- Behind the podium. Karine Jean-Pierre led a White House press briefing yesterday—making her the first Black woman to do so in three decades. (The last was Judy Smith on behalf of President George H.W. Bush.) "Being behind this podium, being in this room, being in this building, is not about one person. It's about what we do on behalf of the American people," Jean-Pierre said. NPR
- Picture this. For the first time in its 228-year history, the Louvre will be run by a woman. The museum's new president director, Laurence des Cars, has been the director of the Musée d'Orsay. Des Cars specializes in 19th and early 20th century painting, and she says running the Musée d'Orsay gave her the "crazy idea" she could lead the Louvre. New York Times
- Inside DEI. The diversity and inclusion industrial complex is booming. But what are companies buying—and what are they willing to change? Diversity consultants, like Collective founder Kellie Wagner, talk about their boom in business—and where companies fall short, even after hiring them. New York Magazine
MOVERS AND SHAKERS: Roxane Gay is launching Roxane Gay Books, a publishing imprint with Grove Atlantic. Digital wireless carrier Visible promoted Verizon SVP of consumer segment marketing Angie Klein to CEO. Austin Investment Advisors CEO Roxanne Austin joins the board of Freshworks. Year Up CFO Ellen McClain will become the nonprofit's COO.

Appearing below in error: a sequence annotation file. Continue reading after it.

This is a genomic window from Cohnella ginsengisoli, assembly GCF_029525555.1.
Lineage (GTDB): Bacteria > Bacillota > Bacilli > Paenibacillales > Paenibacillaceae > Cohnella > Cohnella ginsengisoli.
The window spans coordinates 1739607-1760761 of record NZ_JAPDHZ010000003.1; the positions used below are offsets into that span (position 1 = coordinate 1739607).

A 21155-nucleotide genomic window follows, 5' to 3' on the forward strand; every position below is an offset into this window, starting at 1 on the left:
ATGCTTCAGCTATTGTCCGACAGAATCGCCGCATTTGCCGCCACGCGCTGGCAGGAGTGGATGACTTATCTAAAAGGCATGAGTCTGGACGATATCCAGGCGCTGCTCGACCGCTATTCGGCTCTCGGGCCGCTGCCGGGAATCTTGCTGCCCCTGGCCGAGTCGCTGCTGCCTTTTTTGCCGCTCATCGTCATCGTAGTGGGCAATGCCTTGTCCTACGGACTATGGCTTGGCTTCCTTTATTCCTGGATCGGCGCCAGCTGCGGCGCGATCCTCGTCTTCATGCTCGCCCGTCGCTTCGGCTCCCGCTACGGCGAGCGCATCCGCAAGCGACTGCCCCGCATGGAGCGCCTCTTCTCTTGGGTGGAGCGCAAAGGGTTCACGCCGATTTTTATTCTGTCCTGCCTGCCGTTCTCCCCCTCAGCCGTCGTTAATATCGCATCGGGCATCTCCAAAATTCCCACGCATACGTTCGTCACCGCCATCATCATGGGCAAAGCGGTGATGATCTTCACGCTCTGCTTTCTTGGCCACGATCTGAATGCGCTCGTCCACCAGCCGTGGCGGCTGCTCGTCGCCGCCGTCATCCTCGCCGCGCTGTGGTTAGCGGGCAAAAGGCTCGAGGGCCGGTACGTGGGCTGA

IN CASE YOU MISSED IT
- Bad economics. There's a shortage of childcare workers, and no amount of market response can fix the fundamentally flawed economics of the high costs of childcare and the low wages paid to workers. The only solution? According to this piece, it's long-term government investment. Washington Post
- One year later. On Tuesday afternoon, Darnella Frazier made one of her first public statements since she filmed the video that showed former officer Derek Chauvin murdering George Floyd a year ago. "It changed me. It changed how I view life," the now-18-year-old wrote. "It made me realize how dangerous it is to be Black in America." CNN
- Pipeline protest. Why did two women sacrifice everything to try to stop the Dakota Access Pipeline? Through interviews, court testimony, and more research, this story examines how Ruby Montoya and Jessica Reznicek went from new friends and activists to facing a century in prison over what they called a "campaign of arson"—and still wishing they'd done more. Grist
ON MY RADAR
I feel great about my neck New York Times
Amy Cooper sues Franklin Templeton for firing her for calling police on Black birdwatcher Guardian
Kelly Clarkson to take over Ellen DeGeneres's daytime slot The Hollywood Reporter
Biden’s $3,000 child tax credit starts going out on July 15. These calculators help you determine how much you could get Fortune
"I could have been super-millennial about it and turned everything very clean and minimalist. But that’s not who we are, and that’s not our story."
-Mei Lum, 30, on taking over her family's 130-year-old business, Wing On Wo & Co., the oldest store in New York's Chinatown
Our mission to make business better is fueled by readers like you. To enjoy unlimited access to our journalism, subscribe today.